In-Situ Polymerization of an Internal, Conductive, and Conformal Polymer Coating for Mesoporous Si

Tuesday, 7 October 2014: 09:20
Sunrise, 2nd Floor, Galactic Ballroom 2 (Moon Palace Resort)
T. A. Yersak, D. Estrada, J. W. Shin (University of California - San Diego), M. J. Sailor (University of California at San Diego), and S. Meng (University of California, San Diego)
A wide variety of a nano-structured Si electrodes have been proposed in the recent years that avoid pulverization of both the Si active nanoparticles and the overall electrode structure. It has been shown that nano-Si particles (dia. < 150 nm) can accommodate the strains associated with full lithiation without fracture (1). Additionally, encapsulation of nano-Si in clever carbon structures provides the volume needed to accommodate Si’s expansion without bulk expansion of the overall electrode (2). Unfortunately, many of these nano-structured electrodes are not suitable for commercialization because the complicated fabrication processes are too expensive. Previous work has identified mesoporous Si (mp-Si) as a scalable, commercially viable nanostructured anode material for advanced Li-ion batteries. mp-Si combines ease of manufacturability with the advantages of a Si nanostructure. The internal porosity of mp-Si has been shown to largely accommodate the strain of Si lithiation in order to avoid pulverization of the electrode structure.

An electrochemically etched mp-Si material developed by Sailor is utilized in this study (Figure 1) (3, 4). Porous Si can be carbonized to prevent SEI formation and provide fast electronic transport. Carbonization is typically accomplished by the thermal decomposition of acetylene gas. The resulting carbon coating is strongly bonded to the Si surface via Si-C bonds, but it is brittle so it cannot provide mechanical resiliency nor protect mp-Si’s surface from electrolyte decomposition. The degree to which mp-Si’s internal structure pulverizes with cycling is also not known. With this in mind, a flexible coating is ideal because it can impart the porous structure with mechanical resiliency for improved cycling performance.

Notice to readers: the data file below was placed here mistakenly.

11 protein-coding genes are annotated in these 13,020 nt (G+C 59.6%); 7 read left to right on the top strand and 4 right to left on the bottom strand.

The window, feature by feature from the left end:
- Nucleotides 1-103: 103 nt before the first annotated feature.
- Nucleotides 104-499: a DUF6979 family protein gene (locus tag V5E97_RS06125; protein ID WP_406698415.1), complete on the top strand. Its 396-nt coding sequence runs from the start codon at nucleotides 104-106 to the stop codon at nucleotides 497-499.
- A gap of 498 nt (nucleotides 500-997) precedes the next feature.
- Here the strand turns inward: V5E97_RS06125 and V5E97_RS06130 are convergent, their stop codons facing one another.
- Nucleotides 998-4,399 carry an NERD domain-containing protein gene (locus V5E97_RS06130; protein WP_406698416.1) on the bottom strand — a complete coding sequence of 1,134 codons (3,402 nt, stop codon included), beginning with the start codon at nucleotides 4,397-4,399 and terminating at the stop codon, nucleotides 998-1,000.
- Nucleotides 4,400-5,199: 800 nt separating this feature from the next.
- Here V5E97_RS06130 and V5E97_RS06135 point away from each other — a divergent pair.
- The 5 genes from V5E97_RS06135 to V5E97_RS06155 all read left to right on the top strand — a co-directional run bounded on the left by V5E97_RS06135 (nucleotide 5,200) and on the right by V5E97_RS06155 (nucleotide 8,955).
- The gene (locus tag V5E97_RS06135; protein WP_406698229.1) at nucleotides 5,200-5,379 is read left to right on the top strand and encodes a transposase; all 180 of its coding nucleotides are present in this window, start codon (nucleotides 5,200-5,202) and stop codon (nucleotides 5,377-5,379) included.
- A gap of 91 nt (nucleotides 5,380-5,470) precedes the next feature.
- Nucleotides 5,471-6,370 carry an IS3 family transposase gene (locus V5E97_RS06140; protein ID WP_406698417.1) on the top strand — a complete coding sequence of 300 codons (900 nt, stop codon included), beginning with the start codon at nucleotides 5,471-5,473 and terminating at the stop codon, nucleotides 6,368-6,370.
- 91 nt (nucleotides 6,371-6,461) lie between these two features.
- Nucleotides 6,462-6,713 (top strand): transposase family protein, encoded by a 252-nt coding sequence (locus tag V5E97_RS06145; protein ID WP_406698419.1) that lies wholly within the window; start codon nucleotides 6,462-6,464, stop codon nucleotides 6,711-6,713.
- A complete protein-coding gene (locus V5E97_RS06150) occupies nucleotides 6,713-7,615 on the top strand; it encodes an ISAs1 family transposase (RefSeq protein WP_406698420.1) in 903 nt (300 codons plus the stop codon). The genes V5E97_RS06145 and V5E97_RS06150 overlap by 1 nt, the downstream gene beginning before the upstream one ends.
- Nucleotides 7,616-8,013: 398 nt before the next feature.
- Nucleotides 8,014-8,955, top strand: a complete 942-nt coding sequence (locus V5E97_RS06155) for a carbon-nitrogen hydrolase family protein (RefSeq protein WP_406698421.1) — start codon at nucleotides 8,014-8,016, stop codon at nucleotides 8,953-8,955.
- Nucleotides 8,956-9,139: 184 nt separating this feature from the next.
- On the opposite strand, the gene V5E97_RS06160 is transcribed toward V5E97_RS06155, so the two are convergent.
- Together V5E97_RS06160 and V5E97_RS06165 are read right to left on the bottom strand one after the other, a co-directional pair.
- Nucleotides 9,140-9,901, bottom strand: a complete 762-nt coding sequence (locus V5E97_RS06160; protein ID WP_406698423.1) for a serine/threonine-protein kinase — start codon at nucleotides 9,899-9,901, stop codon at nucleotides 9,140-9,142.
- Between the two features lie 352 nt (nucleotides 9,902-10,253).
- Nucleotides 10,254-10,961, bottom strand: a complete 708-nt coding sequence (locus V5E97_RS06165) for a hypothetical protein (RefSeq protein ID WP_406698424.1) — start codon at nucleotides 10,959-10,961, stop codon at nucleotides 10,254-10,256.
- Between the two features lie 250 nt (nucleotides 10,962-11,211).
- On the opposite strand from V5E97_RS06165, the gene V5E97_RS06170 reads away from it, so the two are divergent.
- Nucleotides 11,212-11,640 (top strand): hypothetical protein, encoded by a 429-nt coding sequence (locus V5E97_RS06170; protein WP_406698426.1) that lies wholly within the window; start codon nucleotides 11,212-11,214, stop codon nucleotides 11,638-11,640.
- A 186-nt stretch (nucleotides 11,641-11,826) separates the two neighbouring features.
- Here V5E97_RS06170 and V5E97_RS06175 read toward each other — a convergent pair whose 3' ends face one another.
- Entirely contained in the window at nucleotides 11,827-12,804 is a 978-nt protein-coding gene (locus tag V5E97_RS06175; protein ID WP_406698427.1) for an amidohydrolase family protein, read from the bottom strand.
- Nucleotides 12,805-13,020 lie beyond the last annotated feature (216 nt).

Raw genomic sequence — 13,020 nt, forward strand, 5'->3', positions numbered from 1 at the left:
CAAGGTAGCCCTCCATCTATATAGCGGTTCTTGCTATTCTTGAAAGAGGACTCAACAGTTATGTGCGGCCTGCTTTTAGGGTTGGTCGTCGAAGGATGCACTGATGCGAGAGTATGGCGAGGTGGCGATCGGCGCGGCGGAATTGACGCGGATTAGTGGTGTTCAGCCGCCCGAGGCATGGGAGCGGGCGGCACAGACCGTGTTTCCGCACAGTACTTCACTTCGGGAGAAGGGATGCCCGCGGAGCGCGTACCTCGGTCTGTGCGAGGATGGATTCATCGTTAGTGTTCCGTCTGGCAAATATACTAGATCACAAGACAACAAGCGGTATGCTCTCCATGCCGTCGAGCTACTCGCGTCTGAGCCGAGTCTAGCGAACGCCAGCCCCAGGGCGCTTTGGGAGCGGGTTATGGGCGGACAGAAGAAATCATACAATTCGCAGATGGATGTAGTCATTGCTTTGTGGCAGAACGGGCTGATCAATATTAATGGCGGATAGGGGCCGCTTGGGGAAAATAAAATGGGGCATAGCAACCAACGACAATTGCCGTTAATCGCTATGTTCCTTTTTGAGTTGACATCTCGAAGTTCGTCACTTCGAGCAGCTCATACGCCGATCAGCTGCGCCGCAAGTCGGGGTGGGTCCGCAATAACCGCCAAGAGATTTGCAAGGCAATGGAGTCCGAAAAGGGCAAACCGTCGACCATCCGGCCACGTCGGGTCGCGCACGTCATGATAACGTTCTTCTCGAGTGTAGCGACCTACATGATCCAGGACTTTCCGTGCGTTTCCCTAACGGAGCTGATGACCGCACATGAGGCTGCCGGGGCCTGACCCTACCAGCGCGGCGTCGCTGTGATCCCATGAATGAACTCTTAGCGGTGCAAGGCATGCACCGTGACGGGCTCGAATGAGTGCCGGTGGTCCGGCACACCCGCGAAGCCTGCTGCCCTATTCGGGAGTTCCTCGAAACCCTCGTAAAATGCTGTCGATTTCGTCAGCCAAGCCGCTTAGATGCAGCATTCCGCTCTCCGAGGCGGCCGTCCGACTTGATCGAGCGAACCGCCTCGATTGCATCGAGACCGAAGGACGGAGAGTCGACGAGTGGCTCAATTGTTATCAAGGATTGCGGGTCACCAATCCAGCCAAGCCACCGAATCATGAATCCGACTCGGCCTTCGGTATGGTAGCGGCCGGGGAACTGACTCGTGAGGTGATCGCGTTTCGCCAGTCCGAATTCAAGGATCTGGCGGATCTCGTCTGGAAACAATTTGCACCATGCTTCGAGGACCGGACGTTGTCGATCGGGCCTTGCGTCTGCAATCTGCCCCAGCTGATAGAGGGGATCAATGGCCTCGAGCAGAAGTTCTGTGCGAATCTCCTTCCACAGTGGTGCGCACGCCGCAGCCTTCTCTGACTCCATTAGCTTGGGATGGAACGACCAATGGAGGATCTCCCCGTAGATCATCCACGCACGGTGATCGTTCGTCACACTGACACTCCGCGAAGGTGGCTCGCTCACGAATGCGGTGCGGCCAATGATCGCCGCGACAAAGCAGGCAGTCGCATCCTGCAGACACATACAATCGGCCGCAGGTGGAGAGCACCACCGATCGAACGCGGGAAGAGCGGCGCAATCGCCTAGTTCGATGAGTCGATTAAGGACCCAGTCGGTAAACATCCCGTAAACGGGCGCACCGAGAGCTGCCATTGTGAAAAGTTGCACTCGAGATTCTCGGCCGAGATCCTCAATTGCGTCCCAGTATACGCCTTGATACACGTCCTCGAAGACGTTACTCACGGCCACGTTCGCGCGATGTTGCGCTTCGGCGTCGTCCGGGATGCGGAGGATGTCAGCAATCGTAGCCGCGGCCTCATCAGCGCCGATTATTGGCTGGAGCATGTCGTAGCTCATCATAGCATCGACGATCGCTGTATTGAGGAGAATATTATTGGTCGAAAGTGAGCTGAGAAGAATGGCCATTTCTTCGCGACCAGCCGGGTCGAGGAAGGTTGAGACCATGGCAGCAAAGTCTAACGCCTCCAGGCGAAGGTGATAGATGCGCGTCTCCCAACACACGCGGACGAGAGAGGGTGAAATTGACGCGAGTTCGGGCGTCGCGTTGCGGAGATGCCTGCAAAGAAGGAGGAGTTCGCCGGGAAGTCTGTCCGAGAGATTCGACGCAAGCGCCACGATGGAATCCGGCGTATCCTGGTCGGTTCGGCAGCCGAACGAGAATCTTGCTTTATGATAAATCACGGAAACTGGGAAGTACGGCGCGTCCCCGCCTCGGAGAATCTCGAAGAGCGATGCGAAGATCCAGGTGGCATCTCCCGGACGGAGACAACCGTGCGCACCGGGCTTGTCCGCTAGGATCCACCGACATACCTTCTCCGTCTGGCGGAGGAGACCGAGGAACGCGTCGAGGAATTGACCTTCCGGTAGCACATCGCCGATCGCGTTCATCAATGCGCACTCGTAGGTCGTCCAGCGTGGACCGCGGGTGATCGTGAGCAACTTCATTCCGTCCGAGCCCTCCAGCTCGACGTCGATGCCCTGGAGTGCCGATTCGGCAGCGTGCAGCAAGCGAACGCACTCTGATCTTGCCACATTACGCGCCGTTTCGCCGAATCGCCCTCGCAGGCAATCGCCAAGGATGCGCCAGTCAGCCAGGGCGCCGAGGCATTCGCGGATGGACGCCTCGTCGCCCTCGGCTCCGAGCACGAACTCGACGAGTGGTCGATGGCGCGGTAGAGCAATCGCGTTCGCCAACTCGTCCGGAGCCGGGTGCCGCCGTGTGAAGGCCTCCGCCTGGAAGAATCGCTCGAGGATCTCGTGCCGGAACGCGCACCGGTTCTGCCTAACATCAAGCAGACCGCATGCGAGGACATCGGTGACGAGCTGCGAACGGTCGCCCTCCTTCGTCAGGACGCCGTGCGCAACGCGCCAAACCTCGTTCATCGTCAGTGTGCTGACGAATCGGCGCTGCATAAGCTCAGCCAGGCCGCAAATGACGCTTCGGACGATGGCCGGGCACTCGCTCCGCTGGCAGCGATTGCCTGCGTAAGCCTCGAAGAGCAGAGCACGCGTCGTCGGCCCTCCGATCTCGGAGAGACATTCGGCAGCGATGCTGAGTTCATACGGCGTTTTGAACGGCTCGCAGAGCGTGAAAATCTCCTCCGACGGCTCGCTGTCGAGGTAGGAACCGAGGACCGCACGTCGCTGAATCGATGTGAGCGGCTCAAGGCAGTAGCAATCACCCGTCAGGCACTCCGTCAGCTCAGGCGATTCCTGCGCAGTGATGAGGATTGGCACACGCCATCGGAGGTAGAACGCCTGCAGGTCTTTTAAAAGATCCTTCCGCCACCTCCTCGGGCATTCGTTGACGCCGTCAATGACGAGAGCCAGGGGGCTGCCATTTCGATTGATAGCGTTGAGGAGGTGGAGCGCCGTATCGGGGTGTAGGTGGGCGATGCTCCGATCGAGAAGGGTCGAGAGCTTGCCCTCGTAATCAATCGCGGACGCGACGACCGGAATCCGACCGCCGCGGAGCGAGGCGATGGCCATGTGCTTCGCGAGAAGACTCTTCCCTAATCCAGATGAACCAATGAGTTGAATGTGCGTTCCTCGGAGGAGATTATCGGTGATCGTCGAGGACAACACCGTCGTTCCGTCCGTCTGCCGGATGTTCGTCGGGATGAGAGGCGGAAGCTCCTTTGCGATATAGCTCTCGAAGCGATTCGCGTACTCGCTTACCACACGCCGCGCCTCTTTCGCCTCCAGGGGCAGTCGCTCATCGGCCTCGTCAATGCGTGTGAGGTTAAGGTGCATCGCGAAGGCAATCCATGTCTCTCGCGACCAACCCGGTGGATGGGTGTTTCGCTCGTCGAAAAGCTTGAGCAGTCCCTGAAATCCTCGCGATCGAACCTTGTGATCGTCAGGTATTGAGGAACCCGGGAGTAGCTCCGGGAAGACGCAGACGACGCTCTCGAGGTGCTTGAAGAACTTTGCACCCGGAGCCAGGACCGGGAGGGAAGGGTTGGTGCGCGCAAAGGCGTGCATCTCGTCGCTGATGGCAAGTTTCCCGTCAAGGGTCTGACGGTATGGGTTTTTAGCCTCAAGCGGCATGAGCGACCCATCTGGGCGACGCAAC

Stabilized polyacrylonitrile (PAN) was found to be a promising conductive binder for nano-Si (5). PAN coatings on nano-Si (dia. < 50 nm) are conformal, elastic, and < 10 nm thick. Cyclizing and dehydrogenating PAN introduces delocalized sp2 π bonding for good intrinsic electronic conductivity, but avoids full carbonization to maintain the material’s polymeric elasticity. This process cannot be applied to mp-Si because the macromolecules of PAN (Mw > 100,000 g mol-1) are too large to infiltrate the mesopores. In another work, nano-Si electrodes were prepared by the in-situ polymerization of polyaniline (PANi) (6). PANi is a popular electronically conductive polymer, but it has not been applied to the mp-Si electrode material. PANi also acts as both the binder and the conductive additive.

Here, we propose that either the in-situ polymerization of PANi or PAN are ideal for mp-Si electrodes. We have already demonstrated the feasibility of PAN:mp-Si electrode by the in-situ radical polymerization of PAN in DMF. Our PAN:mp-Si electrode delivers a specific capacity of 1500 mAh/g-Si. We will also discuss the feasibility of a PANi:mp-Si electrode and the appropriate functionalities needed for stable adhesion of the polymer to Si’s surface.

Figure 1: a) Etched mesoporous Si particle. b) SEM micrograph of mesoporous Si’s porous structure (3, 4).


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3.         T. L. Kelly, T. Gao and M. J. Sailor, Advanced Materials, 23, 1776 (2011).

4.         C. K. Tsang, T. L. Kelly, M. J. Sailor and Y. Y. Li, ACS nano, 6, 10546 (2012).

5.         D. M. Piper, T. A. Yersak, S.-B. Son, S. C. Kim, C. S. Kang, K. H. Oh, C. Ban, A. C. Dillon and S.-H. Lee, Advanced Energy Materials, 3, 697 (2013).

6.         H. Wu, G. Yu, L. Pan, N. Liu, M. T. McDowell, Z. Bao and Y. Cui, Nature communications, 4 (2013).